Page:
Some years back, helping run a session at the World Bank, I introduced myself to a table of participants.  “Oh yes”, came the sniffy response, “you’re the ICT failure guy”.  This was a World Bank that believed in – and heavily promoted – the development benefits of ICTs, and had little time for any contrary evidence.

Judging from this year’s World Development Report – “Digital Dividends” – that rose-tinted optimism has been replaced by a much more realistic, and somewhat downbeat, perspective on ICT4D; a perspective that’s emerged from strong engagement with the current evidence base.

Three Divides

WDR2016 is a tale of three divides.

The first is an impact divide: a gap between ICT’s widespread diffusion and its actual delivery of benefits – the “digital dividends” of the title.  As one would expect, the Report does a great job of laying out those dividends, particularly through pithy frameworks and graphics.  It shows the way in which ICT affordances of efficiency, inclusivity and innovation have driven productivity, growth and jobs in the economic sphere, and more capable and responsive governments in the political sphere.

Yet alongside the digital dividend has come:

  • a digital deficit: inequalities in the distribution of these benefits with a few “haves”, many “have nots”, and far more “have lesses”; and
  • digital ills: cybercrime and curtailment of online freedoms that sit beside the ICT4D unmentionable, online pornography.

The cause of these problems – at least the digital deficit – is the two other divides.

The digital divide is familiar territory: the problems of accessibility and affordability with customary prescriptions that mix competition and regulation, and at least a mention for the applicability problems that arise from digital illiteracy.  But of more interest is the strong recognition that a social divide is the main determinant of the pattern of ICT4D impacts: a gap between the regulations, skills, and institutions needed to deliver digital dividends for all vs. the actual regulations, skills and institutions present within developing countries.

Those who believe in a contextualised, socio-technical approach to ICT4D will nod along to all this.  Even the consequent prescriptions – “regulations that allow firms to connect and compete; skills that technology augments rather than replaces; and institutions that are capable and accountable” – while they have an expected flavour of neo-liberalism, constitute a broader digital policy agenda than often promoted in the past by the World Bank.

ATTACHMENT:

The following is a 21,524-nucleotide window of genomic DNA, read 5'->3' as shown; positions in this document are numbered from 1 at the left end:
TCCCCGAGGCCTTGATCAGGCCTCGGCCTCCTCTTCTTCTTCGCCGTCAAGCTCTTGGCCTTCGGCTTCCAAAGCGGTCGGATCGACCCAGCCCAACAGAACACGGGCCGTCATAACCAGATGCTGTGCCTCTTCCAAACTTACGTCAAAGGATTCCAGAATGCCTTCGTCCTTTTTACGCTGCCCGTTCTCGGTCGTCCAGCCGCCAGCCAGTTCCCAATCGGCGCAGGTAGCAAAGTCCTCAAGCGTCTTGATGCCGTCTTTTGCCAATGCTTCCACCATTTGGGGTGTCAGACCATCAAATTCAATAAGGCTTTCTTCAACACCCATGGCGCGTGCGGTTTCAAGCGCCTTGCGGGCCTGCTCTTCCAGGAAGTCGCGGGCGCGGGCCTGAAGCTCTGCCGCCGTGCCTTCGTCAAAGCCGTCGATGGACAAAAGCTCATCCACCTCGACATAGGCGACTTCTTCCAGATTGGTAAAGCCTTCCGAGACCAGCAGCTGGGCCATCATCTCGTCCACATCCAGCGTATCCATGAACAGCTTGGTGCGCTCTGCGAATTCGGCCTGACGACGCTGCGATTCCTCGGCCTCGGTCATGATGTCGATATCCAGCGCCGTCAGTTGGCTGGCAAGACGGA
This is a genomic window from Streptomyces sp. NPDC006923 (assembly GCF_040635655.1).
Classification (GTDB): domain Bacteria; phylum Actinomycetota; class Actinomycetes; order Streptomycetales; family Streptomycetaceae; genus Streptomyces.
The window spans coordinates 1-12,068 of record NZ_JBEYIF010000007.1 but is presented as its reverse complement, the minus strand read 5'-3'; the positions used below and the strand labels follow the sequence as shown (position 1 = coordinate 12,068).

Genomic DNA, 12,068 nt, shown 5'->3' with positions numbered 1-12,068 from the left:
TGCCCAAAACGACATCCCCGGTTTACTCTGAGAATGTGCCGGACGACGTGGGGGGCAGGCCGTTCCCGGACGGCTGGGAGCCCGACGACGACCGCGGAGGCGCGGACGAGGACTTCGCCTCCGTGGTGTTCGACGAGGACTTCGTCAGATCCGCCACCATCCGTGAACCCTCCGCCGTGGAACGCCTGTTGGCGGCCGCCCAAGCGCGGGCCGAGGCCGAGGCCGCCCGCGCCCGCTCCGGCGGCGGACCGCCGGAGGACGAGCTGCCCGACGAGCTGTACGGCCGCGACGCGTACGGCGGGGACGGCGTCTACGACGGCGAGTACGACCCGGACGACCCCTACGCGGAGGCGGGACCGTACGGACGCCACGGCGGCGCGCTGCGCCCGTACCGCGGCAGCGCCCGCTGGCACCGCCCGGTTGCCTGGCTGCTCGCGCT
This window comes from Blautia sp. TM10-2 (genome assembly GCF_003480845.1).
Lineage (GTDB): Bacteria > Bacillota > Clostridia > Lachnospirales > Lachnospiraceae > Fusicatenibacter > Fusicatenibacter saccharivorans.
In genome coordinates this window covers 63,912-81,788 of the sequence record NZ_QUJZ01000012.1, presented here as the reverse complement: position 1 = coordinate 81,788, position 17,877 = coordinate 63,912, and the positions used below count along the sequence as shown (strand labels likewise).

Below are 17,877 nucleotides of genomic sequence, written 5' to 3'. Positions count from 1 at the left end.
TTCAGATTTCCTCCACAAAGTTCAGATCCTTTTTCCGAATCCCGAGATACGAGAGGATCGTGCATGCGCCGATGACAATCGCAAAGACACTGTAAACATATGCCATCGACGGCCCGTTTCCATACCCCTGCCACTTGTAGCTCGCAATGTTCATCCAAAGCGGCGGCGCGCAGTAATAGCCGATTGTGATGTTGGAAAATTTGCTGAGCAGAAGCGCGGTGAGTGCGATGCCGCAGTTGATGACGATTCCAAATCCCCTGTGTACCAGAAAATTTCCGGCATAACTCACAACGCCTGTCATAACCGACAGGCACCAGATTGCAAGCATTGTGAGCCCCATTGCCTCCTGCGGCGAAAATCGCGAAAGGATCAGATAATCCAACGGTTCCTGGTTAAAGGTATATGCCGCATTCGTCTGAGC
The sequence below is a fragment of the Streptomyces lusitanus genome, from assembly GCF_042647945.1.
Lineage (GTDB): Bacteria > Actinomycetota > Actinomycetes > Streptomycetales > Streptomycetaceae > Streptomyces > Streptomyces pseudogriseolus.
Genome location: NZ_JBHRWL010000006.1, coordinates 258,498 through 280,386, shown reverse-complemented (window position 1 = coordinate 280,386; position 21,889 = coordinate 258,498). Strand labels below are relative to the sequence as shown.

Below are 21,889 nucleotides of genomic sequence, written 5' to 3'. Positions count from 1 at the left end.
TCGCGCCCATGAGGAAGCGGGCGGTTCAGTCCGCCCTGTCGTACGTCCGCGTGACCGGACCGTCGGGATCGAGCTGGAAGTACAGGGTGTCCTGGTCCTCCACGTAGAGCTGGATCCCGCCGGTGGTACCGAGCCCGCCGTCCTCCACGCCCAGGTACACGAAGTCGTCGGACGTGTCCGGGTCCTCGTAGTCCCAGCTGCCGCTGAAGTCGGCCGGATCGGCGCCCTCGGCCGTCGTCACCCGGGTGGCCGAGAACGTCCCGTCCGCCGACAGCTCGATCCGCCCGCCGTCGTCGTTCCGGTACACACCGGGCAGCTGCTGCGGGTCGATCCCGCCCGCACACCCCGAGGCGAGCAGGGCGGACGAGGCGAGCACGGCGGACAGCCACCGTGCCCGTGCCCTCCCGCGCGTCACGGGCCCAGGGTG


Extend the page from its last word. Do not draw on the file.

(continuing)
Digital Development

This broader agenda reflects a bigger picture issue: the Report is one more marker of the transition from “ICT4D” to “digital development”.  The absence of ICT4D (it gets no mentions save a bibliographic reference to one of my papers) in favour of digital development is more than just a change in terminology but – as I’ve written in an earlier report (see here for edited version) – reflects the slow change from ICTs being a tool that assists development to their being the platform that mediates development.

The agenda for digital development will be substantially shaped by the Sustainable Development Goals, with their three essentials of transformation, inclusion and sustainability:

  • As noted above, WDR2016 identifies how much ICTs have already delivered; how reality has so far undershot the transformative potential of ICTs, due to technical and social divides; but also what the solutions might be.
  • Inclusion – or rather lack thereof – is also a key Report theme, citing concentration of economic and political power, state and corporate control of citizens, and inequality of economic impacts. The Report’s focus on economic and political domains means it has much less to say about ICTs and inequalities in other domains such as social and family and cultural life.  It is also rather mixed in its perspective on ICTs and inclusion: at times arguing inequalities “persist, not because of digital technologies, but in spite of them”, but in other places explaining how ICTs have facilitated digital monopolies, automation of middle-income jobs, and digital authoritarianism.
  • Sustainability and its operationalisation through resilience gets a brief acknowledgement but – as I’ve noted in my “ICT4D2016” paper – much remains to be done to really get a grip on the coming e-sustainability and e-resilience agenda.